Tips & Tricks
A homemade contraption has been helping one Wisconsin family harvest cucumbers for five decades.
A homemade contraption eases the pain of harvesting cucumbers.
ANYONE WHO’S PICKED CUCUMBERS knows it is hard on the back.
Grant Moseley’s grandfather Glen “Mike” Moseley grew about an acre of them at his Warrens, Wisconsin, vegetable farm in the 1960s. He sold them to the local “pickle station” for transfer to a pickling facility.
Looking for a way to ease the pain, Mike devised what the family now affectionately refers to as “the pickle picker.” The self-propelled contraption allows two human harvesters to lie on their stomachs, close enough to the vines to pick the cukes. Bushel boxes attach within arm’s reach for collecting the crop as the whole thing moves along with the aid of a small Briggs & Stratton
engine and an old Ford Model A transmission. Mike borrowed the apparatus’s gearbox from a rototiller.
“He was quite handy,” Grant says of his grandfather’s ingenuity. It really helped when Grant expanded the cucumber patch to about 3 acres in the 1980s. “We would be picking pickles all day, every day, it seemed like,” Grant says.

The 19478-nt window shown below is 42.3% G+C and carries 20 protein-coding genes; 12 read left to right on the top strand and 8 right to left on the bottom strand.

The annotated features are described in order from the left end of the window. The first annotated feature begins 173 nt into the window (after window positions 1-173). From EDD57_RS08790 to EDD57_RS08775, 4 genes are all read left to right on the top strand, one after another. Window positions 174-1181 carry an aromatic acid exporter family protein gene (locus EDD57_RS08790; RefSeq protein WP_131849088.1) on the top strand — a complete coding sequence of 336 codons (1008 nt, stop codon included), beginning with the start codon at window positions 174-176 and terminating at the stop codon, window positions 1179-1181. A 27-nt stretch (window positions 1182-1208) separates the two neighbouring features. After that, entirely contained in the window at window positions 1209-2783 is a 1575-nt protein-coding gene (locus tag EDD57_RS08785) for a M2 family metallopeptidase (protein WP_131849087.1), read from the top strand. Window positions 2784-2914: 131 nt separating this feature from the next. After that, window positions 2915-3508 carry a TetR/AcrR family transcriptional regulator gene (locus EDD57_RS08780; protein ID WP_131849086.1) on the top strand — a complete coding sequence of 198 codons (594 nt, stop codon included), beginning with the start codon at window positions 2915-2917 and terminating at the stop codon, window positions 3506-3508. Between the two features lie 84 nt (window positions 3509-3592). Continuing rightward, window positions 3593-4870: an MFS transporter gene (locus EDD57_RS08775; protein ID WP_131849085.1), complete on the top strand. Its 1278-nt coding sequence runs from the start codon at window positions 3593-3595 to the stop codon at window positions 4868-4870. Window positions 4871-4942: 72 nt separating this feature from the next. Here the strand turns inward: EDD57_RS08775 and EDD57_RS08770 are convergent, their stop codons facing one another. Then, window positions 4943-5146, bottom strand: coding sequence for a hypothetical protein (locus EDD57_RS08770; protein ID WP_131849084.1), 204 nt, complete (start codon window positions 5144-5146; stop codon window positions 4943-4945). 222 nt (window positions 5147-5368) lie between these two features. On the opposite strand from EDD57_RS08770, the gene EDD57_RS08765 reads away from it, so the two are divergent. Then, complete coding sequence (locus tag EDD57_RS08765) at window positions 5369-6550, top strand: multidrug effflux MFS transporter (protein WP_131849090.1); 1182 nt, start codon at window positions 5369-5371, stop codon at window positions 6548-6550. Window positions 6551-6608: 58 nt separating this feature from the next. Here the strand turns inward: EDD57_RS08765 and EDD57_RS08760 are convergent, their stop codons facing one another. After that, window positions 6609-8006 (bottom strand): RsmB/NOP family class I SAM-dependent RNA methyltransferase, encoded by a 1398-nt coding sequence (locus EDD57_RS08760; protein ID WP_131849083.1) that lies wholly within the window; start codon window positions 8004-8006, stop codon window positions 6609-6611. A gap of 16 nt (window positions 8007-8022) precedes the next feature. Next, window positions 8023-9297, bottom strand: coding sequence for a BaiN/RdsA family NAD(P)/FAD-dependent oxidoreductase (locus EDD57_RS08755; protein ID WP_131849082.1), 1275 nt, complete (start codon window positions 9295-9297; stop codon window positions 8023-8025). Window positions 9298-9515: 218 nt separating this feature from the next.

Riders control the forward motion with their feet, but the pickle picker doesn’t have steering. So, in the spring before the plants vine out, Grant carves ditches between the rows to keep the picker’s wheels on track. It isn’t the comfiest ride, but Grant says lying down sure beats bending over to pick. “It’s faster and easier on the back,” he says. “But it’s still work.”
The pickle picker has become a bit of a legend in Grant’s part of central Wisconsin. “If it’s out by the side of the road, people stop and take notice,” he says. “You can buy things now like it. They’re hydraulically driven. They’re a lot nicer.” But they probably don’t cause the same stir as cars drive by.
Grant Moseley’s sons, Samuel and David, pause on the pickle picker (above). The Moseleys farm 12 acres of vegetables and blueberries, which they sell at their Moseley Roadside Market in Warrens, Wisconsin, and a farmers market in nearby Tomah.